Frank Steglich is a German physicist.
A charge density wave (CDW) is an ordered quantum fluid of electrons in a linear chain compound or layered crystal. The electrons within a CDW form a standing wave pattern and sometimes collectively carry an electric current. The electrons in such a CDW, like those in a superconductor, can flow through a linear chain compound en masse, in a highly correlated fashion. Unlike a superconductor, however, the electric CDW current often flows in a jerky fashion, much like water dripping from a faucet due to its electrostatic properties. In a CDW, the combined effects of pinning and electrostatic interactions likely play critical roles in the CDW current's jerky behavior, as discussed in sections 4 & 5 below.
David Pines was the founding director of the Institute for Complex Adaptive Matter (ICAM) and the International Institute for Complex Adaptive Matter (I2CAM), distinguished professor of physics, University of California, Davis, research professor of physics and professor emeritus of physics and electrical and computer engineering in the Center for Advanced Study, University of Illinois at Urbana–Champaign (UIUC), and a staff member in the office of the Materials, Physics, and Applications Division at the Los Alamos National Laboratory.
In solid-state physics, heavy fermion materials are a specific type of intermetallic compound, containing elements with 4f or 5f electrons in unfilled electron bands. Electrons are one type of fermion, and when they are found in such materials, they are sometimes referred to as heavy electrons. Heavy fermion materials have a low-temperature specific heat whose linear term is up to 1000 times larger than the value expected from the free electron model. The properties of the heavy fermion compounds often derive from the partly filled f-orbitals of rare-earth or actinide ions, which behave like localized magnetic moments. The name "heavy fermion" comes from the fact that the fermion behaves as if it has an effective mass greater than its rest mass. In the case of electrons, below a characteristic temperature (typically 10 K), the conduction electrons in these metallic compounds behave as if they had an effective mass up to 1000 times the free particle mass. This large effective mass is also reflected in a large contribution to the resistivity from electron-electron scattering via the Kadowaki–Woods ratio. Heavy fermion behavior has been found in a broad variety of states including metallic, superconducting, insulating and magnetic states. Characteristic examples are CeCu6, CeAl3, CeCu2Si2, YbAl3, UBe13 and UPt3.
The 122 iron arsenide unconventional superconductors are part of a new class of iron-based superconductors. They form in the tetragonal I4/mmm, ThCr2Si2 type, crystal structure. The shorthand name "122" comes from their stoichiometry; the 122s have the chemical formula AEFe2Pn2, where AE stands for alkaline earth metal (Ca, Ba, Sr or Eu) and Pn is pnictide (As, P, etc.). These materials become superconducting under pressure and also upon doping. The maximum superconducting transition temperature found to date is 38 K in the Ba0.6K0.4Fe2As2. The microscopic description of superconductivity in the 122s is yet unclear.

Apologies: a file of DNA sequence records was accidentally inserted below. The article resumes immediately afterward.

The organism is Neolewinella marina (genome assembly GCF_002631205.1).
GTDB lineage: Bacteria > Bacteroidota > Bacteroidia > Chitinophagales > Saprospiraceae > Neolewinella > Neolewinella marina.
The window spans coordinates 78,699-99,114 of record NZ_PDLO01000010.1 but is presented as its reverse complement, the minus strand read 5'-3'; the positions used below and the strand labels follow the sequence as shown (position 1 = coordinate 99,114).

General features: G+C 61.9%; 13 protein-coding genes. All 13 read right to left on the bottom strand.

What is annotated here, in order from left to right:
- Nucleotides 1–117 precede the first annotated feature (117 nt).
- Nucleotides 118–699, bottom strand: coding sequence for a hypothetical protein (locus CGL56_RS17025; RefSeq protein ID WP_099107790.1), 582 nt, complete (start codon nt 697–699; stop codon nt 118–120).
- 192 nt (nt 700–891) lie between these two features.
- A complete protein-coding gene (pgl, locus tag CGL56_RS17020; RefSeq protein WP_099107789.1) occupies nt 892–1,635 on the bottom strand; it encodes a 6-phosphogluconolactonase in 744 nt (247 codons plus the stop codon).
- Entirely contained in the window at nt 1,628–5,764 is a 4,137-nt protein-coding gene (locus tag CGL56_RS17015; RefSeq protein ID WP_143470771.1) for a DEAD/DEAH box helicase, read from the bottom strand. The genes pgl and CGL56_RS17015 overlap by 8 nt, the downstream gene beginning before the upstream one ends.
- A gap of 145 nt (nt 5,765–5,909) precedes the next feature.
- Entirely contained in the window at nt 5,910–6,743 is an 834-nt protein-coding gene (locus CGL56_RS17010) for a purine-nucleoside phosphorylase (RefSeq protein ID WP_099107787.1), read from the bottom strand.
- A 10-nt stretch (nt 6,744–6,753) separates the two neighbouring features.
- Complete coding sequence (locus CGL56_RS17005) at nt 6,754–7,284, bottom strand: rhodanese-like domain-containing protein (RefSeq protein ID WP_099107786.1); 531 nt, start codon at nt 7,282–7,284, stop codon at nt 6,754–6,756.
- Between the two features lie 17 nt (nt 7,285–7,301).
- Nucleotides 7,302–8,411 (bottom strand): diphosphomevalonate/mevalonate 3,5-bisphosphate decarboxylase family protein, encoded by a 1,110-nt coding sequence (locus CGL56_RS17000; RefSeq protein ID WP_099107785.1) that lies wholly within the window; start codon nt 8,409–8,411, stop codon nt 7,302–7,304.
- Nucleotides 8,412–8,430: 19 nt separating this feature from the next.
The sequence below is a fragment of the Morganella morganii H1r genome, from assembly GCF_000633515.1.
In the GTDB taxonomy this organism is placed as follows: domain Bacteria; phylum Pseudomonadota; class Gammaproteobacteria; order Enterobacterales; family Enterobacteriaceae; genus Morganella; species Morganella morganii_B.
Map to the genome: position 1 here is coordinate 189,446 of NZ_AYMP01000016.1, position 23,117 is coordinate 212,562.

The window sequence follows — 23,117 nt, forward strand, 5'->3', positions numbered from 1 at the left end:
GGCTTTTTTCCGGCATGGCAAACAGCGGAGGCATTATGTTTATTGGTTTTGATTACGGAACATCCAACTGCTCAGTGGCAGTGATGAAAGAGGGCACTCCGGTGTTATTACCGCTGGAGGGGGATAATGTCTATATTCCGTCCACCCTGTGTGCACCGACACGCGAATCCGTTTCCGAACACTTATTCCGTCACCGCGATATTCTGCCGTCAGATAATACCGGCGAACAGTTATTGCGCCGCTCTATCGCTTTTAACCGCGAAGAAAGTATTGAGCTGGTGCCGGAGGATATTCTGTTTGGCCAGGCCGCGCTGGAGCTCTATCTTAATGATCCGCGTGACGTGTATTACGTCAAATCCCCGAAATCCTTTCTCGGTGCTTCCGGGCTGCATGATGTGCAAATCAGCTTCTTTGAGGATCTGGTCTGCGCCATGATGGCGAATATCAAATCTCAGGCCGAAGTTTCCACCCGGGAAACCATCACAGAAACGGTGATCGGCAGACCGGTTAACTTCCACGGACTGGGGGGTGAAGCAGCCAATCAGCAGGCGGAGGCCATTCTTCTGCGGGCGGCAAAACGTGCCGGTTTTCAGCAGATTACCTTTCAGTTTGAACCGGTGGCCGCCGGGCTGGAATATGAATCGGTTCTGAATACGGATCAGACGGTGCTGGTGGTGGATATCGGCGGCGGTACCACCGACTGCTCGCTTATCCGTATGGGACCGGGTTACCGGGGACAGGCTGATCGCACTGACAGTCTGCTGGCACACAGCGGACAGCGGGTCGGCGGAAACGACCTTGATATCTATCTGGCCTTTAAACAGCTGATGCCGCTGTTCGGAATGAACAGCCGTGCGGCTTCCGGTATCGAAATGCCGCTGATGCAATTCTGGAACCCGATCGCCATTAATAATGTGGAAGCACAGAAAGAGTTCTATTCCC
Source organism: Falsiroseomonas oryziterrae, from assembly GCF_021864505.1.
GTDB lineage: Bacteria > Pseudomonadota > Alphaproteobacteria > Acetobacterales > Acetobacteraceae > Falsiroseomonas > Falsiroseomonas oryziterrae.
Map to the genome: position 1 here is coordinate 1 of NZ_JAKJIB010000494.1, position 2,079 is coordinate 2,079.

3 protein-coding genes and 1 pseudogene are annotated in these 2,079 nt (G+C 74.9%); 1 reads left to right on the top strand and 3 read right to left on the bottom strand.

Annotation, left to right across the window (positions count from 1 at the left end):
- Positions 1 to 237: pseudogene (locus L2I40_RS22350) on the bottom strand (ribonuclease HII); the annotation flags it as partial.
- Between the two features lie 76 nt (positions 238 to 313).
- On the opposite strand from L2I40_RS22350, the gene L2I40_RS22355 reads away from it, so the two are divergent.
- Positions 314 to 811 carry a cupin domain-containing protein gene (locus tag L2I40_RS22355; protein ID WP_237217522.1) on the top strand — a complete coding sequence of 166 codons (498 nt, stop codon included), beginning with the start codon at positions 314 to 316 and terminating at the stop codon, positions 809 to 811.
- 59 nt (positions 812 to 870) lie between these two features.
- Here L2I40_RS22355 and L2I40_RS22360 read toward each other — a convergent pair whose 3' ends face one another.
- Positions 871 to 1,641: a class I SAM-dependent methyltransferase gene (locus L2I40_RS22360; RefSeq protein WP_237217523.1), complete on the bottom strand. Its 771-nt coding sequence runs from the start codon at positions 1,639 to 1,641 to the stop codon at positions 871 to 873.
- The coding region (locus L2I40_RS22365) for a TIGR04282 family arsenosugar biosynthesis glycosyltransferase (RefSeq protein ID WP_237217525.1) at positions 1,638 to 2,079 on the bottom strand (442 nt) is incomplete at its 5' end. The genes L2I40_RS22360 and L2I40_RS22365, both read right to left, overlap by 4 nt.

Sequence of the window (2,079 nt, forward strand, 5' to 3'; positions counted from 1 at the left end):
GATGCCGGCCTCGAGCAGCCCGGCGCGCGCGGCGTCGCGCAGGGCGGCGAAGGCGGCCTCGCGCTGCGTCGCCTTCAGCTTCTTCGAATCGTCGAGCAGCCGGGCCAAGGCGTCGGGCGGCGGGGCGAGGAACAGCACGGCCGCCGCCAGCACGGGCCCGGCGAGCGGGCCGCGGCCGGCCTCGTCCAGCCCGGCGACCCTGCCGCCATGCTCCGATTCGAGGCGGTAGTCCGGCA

Subir Sachdev is Herchel Smith Professor of Physics at Harvard University specializing in condensed matter. He was elected to the U.S. National Academy of Sciences in 2014, and received the Lars Onsager Prize from the American Physical Society and the Dirac Medal from the ICTP in 2018. He was a co-editor of the Annual Review of Condensed Matter Physics from 2017-2019.
Piers Coleman is a British-born theoretical physicist, working in the field of theoretical condensed matter physics. Coleman is Professor of Physics at Rutgers University in New Jersey and at Royal Holloway, University of London.
A toroidal moment is an independent term in the multipole expansion of electromagnetic fields besides magnetic and electric multipoles. In the electrostatic multipole expansion, all charge and current distributions can be expanded into a complete set of electric and magnetic multipole coefficients. However, additional terms arise in an electrodynamic multipole expansion. The coefficients of these terms are given by the toroidal multipole moments as well as time derivatives of the electric and magnetic multipole moments. While electric dipoles can be understood as separated charges and magnetic dipoles as circular currents, axial toroidal dipoles describes toroidal charge arrangements whereas polar toroidal dipole correspond to the field of a solenoid bent into a torus.
Strontium ruthenate (SrO) is an oxide of strontium and ruthenium with the chemical formula Sr2RuO4. It was the first reported perovskite superconductor that did not contain copper. Strontium ruthenate is structurally very similar to the high-temperature cuprate superconductors, and in particular, is almost identical to the lanthanum doped superconductor (La, Sr)2CuO4. However, the transition temperature for the superconducting phase transition is 0.93 K (about 1.5 K for the best sample), which is much lower than the corresponding value for cuprates.
Nai Phuan Ong is an American experimental physicist, specializing in "condensed matter physics focusing on topological insulators, Dirac/Weyl semimetals, superconductors and quantum spin liquids."
Richard L. Greene is an American physicist. He is a professor of Physics at the University of Maryland. He is known for his experimental research related to novel superconducting and magnetic materials.
Alexander Avraamovitch Golubov is a doctor of physical and mathematical sciences, professor at the University of Twente (Netherlands). He specializes in condensed matter physics with the focus on theory of electronic transport in superconducting devices. He made key contributions to theory of Josephson effect in novel superconducting materials and hybrid structures, and to theory of multiband superconductivity.
Alan Harold Luther is an American physicist, specializing in condensed matter physics.